1.1 Glossary

This document uses the following terms:

contact: A person, company, or other entity that is stored in a directory and is associated with one or more unique identifiers and attributes, such as an Internet message address or login name.

Hypertext Transfer Protocol (HTTP): An application-level protocol for distributed, collaborative, hypermedia information systems (text, graphic images, sound, video, and other multimedia files) on the World Wide Web.

Secure Sockets Layer (SSL): A security protocol that supports confidentiality and integrity of messages in client and server applications that communicate over open networks. SSL uses two keys to encrypt data-a public key known to everyone and a private or secret key known only to the recipient of the message. SSL supports server and, optionally, client authentication using X.509 certificates. For more information, see [X509]. The SSL protocol is precursor to Transport Layer Security (TLS). The TLS version 1.0 specification is based on SSL version 3.0 [SSL3].

WBXML code page: A map used to convert XML to Wireless Application Protocol (WAP) Binary XML (WBXML) that specifies the one-to-one relationships between the XML tags of a namespace and the tags' numeric representations called WBXML tokens. Each WBXML code page corresponds to an XML namespace.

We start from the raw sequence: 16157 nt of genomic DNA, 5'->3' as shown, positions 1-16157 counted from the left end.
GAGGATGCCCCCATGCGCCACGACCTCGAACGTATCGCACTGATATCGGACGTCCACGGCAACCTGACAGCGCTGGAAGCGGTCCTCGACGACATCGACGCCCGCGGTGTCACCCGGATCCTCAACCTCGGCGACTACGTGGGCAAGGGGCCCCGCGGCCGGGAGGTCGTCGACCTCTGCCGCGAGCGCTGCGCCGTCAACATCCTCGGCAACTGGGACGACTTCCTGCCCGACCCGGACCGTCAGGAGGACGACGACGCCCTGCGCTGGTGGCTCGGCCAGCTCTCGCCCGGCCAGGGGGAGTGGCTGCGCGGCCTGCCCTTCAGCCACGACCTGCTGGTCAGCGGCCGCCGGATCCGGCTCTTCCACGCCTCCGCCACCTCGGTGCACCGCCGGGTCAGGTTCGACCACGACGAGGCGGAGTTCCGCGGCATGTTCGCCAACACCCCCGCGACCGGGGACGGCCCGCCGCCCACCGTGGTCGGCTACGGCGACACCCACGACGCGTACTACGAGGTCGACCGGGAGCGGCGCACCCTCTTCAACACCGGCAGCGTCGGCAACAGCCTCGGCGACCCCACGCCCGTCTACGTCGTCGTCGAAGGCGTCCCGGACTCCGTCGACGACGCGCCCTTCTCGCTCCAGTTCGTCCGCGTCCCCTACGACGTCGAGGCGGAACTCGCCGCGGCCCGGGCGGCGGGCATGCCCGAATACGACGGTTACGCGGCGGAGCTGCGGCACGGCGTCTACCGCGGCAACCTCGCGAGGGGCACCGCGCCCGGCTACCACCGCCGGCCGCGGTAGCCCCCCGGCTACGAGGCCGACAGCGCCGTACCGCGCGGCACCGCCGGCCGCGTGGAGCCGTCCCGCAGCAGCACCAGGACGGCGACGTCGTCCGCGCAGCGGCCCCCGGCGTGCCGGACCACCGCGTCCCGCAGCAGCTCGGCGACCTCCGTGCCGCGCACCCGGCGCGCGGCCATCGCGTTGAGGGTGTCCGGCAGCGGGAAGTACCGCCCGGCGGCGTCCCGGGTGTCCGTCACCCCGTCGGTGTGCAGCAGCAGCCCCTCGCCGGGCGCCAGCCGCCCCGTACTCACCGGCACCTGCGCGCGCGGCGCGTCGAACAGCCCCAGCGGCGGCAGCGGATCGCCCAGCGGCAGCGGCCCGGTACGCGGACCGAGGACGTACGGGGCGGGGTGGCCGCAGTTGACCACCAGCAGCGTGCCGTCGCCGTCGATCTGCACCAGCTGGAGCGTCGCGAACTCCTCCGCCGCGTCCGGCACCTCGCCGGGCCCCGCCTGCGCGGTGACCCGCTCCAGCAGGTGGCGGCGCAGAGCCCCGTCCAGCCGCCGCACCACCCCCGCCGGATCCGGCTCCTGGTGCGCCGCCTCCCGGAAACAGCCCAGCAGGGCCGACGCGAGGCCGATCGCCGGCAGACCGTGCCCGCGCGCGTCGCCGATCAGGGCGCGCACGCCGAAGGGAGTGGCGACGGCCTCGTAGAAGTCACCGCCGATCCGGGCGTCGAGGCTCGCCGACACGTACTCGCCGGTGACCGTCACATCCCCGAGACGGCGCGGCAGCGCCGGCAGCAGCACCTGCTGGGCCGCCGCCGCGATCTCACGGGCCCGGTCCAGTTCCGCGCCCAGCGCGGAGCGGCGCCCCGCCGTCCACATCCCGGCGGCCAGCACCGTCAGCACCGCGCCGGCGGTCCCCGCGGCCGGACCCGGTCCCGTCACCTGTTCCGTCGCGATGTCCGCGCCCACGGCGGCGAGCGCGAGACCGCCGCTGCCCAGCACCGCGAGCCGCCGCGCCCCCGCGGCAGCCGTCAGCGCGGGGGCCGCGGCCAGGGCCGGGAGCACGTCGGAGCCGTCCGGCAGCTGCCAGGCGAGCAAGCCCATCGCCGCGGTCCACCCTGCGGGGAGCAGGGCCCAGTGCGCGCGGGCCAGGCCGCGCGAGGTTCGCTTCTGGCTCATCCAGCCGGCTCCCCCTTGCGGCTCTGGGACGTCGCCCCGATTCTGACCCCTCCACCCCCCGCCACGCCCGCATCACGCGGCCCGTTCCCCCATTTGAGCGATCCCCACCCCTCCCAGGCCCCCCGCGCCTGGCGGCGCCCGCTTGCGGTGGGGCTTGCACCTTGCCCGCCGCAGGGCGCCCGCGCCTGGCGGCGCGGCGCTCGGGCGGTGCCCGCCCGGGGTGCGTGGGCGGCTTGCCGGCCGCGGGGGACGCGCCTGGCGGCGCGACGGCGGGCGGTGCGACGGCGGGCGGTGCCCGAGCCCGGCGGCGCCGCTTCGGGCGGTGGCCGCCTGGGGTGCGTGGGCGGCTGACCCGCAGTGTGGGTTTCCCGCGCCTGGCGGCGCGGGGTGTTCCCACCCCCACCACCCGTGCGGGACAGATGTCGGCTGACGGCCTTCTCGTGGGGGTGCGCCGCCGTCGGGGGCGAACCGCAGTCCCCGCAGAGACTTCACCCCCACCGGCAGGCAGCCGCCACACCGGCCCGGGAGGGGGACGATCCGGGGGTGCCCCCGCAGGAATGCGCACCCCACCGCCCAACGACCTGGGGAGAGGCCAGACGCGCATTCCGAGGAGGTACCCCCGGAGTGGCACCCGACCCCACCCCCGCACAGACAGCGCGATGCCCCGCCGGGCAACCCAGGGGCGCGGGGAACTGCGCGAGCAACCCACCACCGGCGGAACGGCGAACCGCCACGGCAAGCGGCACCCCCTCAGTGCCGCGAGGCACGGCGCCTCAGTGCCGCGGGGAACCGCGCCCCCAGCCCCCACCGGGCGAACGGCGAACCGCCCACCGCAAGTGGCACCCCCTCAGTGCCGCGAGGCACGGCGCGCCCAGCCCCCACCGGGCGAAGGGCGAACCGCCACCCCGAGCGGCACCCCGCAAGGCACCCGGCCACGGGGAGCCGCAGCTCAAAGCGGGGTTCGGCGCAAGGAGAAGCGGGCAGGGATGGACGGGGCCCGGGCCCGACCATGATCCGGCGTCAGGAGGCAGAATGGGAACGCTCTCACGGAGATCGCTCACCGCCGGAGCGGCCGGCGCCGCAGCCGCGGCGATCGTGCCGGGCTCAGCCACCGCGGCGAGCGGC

WBXML token: A single-byte code that represents a specific XML tag.

Wireless Application Protocol (WAP) Binary XML (WBXML): A compact binary representation of XML that is designed to reduce the transmission size of XML documents over narrowband communication channels.

XML: The Extensible Markup Language, as described in [XML1.0].

XML namespace: A collection of names that is used to identify elements, types, and attributes in XML documents identified in a URI reference [RFC3986]. A combination of XML namespace and local name allows XML documents to use elements, types, and attributes that have the same names but come from different sources. For more information, see [XMLNS-2ED].

XML schema: A description of a type of XML document that is typically expressed in terms of constraints on the structure and content of documents of that type, in addition to the basic syntax constraints that are imposed by XML itself. An XML schema provides a view of a document type at a relatively high level of abstraction.

MAY, SHOULD, MUST, SHOULD NOT, MUST NOT: These terms (in all caps) are used as defined in [RFC2119]. All statements of optional behavior use either MAY, SHOULD, or SHOULD NOT.